As absurd as it may sound, the JD(S) data point of a decent forecast should either fall on the JD(S) curve, or, the pollster should discount the result, attribute the balance vote share to it after subtracting that of the BJP, Congress, and ‘Others’, and read the seat count off the curve. In our case, this exercise suggests that the JD(S) would get under 15 per cent of the vote share, and win less than 20 seats.
It is a good lesson for pollsters since it shows how tough it is to make predictions for the 2023 Karnataka assembly elections. This is quite similar to the assembly elections in Uttar Pradesh in 2022, where analysts struggled in vain to successfully quantify the disintegration of the Bahujan Samaj Party (BSP).
Thus, the prediction range for our base forecast has high confidence levels for the two larger parties: 107-119 seats for the BJP with 40-44 per cent vote share, and 81-93 seats for the Congress with 38-42 per cent vote share.
The point to be noted here is that the number of seats won by the three parties could experience fluctuations with relatively minor changes in vote shares because of the numerous factors at play (covered in the analysis methodology and assumptions).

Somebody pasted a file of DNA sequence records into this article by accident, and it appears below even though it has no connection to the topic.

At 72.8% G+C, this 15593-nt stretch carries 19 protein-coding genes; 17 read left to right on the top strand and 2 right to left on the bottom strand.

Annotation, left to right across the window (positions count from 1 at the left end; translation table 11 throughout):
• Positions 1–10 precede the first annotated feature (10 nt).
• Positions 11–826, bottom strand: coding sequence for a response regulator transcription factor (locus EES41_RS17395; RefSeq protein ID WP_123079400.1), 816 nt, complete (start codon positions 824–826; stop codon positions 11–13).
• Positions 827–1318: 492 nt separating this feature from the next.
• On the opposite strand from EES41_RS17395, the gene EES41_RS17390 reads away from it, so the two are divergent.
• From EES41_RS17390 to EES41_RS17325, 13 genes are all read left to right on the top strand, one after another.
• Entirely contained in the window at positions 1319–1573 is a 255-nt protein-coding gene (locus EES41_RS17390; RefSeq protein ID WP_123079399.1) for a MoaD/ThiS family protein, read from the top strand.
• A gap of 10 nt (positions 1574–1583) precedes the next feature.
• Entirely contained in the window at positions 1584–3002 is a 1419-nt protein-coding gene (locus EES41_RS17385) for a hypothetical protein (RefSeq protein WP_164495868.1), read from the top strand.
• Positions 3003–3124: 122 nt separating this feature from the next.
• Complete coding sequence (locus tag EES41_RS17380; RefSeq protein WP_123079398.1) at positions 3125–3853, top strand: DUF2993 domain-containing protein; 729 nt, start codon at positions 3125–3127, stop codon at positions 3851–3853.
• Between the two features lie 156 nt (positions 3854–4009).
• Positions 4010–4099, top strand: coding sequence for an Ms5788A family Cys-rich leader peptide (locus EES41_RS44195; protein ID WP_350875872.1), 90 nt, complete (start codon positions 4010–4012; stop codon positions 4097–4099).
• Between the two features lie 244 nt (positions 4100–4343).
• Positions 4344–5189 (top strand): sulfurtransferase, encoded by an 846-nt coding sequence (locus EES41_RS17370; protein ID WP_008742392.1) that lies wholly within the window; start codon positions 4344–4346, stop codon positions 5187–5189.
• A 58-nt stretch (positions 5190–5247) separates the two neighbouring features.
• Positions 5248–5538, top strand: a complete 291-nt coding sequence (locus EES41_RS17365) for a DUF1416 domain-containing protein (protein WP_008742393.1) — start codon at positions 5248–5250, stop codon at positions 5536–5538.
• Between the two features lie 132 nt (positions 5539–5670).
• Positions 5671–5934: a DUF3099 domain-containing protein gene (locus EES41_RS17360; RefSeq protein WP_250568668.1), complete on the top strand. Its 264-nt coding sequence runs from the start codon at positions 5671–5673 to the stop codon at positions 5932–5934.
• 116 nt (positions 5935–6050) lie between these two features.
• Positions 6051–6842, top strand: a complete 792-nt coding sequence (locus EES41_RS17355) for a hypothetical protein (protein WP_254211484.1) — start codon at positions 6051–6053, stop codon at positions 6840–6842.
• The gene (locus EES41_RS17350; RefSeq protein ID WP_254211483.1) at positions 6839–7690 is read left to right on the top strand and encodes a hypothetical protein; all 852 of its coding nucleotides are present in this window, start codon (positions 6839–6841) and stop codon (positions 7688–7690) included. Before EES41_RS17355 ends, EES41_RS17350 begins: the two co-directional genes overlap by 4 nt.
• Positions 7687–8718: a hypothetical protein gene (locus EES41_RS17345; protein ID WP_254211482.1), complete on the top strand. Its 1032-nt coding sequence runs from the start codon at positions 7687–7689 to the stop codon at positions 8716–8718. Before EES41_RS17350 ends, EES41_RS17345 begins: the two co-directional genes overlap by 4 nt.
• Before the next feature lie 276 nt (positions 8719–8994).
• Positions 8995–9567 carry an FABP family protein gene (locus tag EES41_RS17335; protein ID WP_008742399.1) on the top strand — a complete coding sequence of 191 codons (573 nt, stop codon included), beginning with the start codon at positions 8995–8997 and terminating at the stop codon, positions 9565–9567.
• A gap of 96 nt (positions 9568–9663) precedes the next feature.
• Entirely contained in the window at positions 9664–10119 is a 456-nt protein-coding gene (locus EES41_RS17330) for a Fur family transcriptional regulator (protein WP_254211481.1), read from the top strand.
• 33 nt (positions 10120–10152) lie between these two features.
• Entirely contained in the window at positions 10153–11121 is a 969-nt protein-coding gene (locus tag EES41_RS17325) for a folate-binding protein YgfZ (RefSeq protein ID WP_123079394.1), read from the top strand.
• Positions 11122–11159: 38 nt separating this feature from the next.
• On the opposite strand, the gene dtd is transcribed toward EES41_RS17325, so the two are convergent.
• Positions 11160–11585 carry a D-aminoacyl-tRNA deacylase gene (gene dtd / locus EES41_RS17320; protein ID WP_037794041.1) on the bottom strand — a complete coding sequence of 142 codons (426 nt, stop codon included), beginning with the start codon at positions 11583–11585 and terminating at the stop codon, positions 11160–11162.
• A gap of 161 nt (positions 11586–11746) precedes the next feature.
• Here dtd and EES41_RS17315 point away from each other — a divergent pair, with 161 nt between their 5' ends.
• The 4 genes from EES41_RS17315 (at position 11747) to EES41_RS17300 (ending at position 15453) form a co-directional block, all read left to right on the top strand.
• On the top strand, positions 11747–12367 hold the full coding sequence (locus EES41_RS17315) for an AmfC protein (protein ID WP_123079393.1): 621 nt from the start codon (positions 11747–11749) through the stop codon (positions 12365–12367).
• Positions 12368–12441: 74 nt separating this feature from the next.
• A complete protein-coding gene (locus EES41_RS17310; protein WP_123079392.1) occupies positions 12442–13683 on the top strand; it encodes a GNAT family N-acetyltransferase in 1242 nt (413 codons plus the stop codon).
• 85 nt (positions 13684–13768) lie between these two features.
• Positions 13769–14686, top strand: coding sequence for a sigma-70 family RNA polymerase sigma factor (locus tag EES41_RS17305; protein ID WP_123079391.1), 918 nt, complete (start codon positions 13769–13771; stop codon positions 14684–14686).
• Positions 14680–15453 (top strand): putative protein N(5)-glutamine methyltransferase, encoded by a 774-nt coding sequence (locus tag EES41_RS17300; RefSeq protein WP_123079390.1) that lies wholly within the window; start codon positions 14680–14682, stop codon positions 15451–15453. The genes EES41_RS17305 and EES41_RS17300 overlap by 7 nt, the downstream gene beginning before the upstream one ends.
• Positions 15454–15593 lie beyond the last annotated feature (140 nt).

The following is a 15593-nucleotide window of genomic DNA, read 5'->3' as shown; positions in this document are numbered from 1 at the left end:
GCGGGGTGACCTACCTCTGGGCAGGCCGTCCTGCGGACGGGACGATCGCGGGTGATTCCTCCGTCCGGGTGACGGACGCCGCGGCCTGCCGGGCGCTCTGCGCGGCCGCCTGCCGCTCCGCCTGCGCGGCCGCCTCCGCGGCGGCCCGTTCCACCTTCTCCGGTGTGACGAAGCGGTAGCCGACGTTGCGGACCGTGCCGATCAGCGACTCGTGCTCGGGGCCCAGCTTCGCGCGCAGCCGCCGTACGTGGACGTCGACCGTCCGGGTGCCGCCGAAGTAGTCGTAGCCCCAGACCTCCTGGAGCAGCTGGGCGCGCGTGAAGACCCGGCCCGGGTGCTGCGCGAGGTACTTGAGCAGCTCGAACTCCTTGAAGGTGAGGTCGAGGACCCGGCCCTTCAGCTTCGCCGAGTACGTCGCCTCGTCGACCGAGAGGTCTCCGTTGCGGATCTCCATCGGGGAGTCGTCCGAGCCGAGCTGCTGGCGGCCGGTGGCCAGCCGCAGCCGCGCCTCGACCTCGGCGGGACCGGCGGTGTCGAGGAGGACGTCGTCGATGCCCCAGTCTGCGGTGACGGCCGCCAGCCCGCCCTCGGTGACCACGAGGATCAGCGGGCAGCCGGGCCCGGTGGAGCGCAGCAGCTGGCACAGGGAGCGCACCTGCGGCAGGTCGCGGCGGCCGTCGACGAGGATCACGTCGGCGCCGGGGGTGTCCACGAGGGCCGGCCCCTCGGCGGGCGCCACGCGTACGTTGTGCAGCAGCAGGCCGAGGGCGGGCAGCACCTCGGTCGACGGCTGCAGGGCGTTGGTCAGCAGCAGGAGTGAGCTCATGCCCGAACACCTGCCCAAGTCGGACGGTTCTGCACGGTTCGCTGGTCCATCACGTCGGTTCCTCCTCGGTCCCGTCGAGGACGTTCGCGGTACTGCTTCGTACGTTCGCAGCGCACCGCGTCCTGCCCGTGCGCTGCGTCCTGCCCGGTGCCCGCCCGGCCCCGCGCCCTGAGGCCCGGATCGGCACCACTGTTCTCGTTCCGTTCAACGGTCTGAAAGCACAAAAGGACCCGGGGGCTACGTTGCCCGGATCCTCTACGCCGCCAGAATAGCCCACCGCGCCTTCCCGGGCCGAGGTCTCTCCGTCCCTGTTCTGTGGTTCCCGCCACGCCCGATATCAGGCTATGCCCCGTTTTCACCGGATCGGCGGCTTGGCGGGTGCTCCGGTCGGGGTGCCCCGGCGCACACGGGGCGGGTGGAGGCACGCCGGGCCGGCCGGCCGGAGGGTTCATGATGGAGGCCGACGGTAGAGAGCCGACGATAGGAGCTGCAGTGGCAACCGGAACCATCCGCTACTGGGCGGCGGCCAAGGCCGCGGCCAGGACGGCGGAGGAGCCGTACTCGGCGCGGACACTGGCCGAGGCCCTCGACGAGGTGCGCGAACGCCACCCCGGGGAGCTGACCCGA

Next, the forecast was compared with four surveys till the end of April – two by ABP C-Voter in late-March and late-April, one by Spick in early-April, and one by Eedina in late-April. This is how their results compare with Swarajya:
Both the ABP polls are non-representative of prevailing electoral dynamics and ground realities for reasons elaborated here.
The Spick forecast of early April appears fair. Its lower BJP vote share, and a higher seat count for the Congress, may be reflective of ground conditions before candidates were finalized, and the campaign picked up.
The less said about the Eedina survey presented by Yogendra Yadav, the better.
In the third step, the Swarajya forecast was compared to a major survey by Zee-Matrize which was released in the first week of May.
We see that the Zee-Matrize survey is broadly within range, with their JD(S) forecast reassuringly falling on the party’s green predictor curve. Once again, readers may note that the more a poll gets the BJP and Congress numbers right, the more it will tend to get the JD(S) numbers wrong.
Also, it must be reiterated in closing that the Swarajya prediction is a base forecast. Consequently, it will be interesting to see what the actual numbers turn out to be, if the BJP goes past the 42 per cent vote share mark.
Thus, to summarize, this is how the Swarajya forecast stacks up in comparison to a number of surveys released between late March and early May 2023
Now, a few days of campaigning still remain, but as things stand, the higher probability is that the BJP will reach the majority mark in Karnataka.
If it does so, then it will be fulsome validation of a central thesis – that these assembly elections constitute a fresh benchmark in Karnataka’s electoral history because they mimicked the results of the 2019 general elections to a material extent, by a triggering of the civilizational vote.